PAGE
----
Bidwell Mansion State Historic Park is giving thematic tours on the Chinese in California during the month of May. If you are interested, check out the dates and times here. I took the tour last Saturday and came away with a greater appreciation of the Chinese contribution in Chico and a better understanding of the relationship between the Bidwells and the Chinese.
The picture to the left shows a Chinese man who worked for John and Annie Bidwell as a houseboy. His name may have been Ah Sang. Bidwell mentions him in his diary in 1882.
Chinese immigrants came to California beginning in 1850 as part of the Gold Rush, and they stayed to work on the transcontinental railroad and in various other pursuits. John Bidwell first hired Chinese workers in 1869. On Wednesday, May 19 of that year he records: “Ah Wing,
Chinaman, began work at $25 per month.” This was less than he paid white workmen.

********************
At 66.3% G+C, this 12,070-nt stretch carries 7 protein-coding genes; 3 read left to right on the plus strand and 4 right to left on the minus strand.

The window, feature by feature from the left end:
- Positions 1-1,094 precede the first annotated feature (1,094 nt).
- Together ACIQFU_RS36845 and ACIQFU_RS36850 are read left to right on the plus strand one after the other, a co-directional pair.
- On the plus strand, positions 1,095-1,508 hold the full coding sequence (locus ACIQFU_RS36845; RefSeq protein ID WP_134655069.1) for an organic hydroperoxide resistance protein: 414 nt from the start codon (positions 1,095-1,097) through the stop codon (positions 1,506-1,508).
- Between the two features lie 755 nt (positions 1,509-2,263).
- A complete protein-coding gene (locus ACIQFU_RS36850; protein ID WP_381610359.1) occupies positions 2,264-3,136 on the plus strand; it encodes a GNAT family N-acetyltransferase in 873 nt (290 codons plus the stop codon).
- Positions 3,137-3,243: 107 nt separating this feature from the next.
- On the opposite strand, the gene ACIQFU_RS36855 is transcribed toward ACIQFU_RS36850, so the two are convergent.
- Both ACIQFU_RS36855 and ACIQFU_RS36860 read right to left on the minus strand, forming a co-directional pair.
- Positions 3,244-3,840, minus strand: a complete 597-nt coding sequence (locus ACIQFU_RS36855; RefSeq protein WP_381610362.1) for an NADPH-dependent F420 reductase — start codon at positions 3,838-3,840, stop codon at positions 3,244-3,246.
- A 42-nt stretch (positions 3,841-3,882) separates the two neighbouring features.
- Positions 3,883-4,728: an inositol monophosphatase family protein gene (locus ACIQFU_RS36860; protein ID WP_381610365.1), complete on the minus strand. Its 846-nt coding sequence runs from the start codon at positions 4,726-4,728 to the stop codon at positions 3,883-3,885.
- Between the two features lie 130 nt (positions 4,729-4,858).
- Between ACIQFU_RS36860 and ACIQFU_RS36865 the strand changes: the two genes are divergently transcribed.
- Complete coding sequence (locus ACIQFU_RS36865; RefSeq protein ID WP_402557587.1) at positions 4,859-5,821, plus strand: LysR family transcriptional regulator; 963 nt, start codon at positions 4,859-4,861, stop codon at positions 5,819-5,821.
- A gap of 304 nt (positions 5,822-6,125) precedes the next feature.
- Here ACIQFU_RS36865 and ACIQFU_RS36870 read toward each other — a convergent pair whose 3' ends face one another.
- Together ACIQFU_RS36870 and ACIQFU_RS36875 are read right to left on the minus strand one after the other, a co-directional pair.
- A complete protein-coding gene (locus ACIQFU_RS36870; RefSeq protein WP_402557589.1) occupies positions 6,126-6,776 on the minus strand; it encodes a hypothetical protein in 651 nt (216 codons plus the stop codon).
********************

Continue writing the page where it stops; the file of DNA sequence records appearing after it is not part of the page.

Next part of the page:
Bidwell was soon employing a good number of Chinese workmen. They pruned trees, picked fruit, and tended vegetable gardens. They were skilled and reliable workers with extensive agricultural experience. They were also cheaper to hire, and Bidwell, like other businessmen, saw no reason to pay the Chinese at the same rate as whites if he could get them for less.
Many of the Chinese in Butte County were mining along the creeks where they managed to extract gold from claims abandoned by white miners. Others grew vegetables on rented land and sold their produce in town. Chinese vegetable peddlers were a common sight. Others worked as cooks, domestics servants, and laundrymen. Most middle-class families employed at least one Chinese servant. At Stansbury House you can see the small room occupied by Dr. Stansbury’s Chinese cook.
The Chinese community made up a significant portion of the Chico population. By 1880, according to the U.S. census, 20% of Butte County residents were Chinese. This is the highest percentage in the state. (The totals for Butte County are: White: 14.270, Colored: 136, Chinese: 3,793, Indian: 522). Overall in California, the Chinese were about 10% of the population. This holds true for San Francisco, where 21,790 Chinese lived alongside 210,496 whites.
Friction and resentment developed along the interface between Asians and Americans in Butte County. There would be trouble between the white population and the Chinese, and John Bidwell would be right in the middle of it. More next time . . . .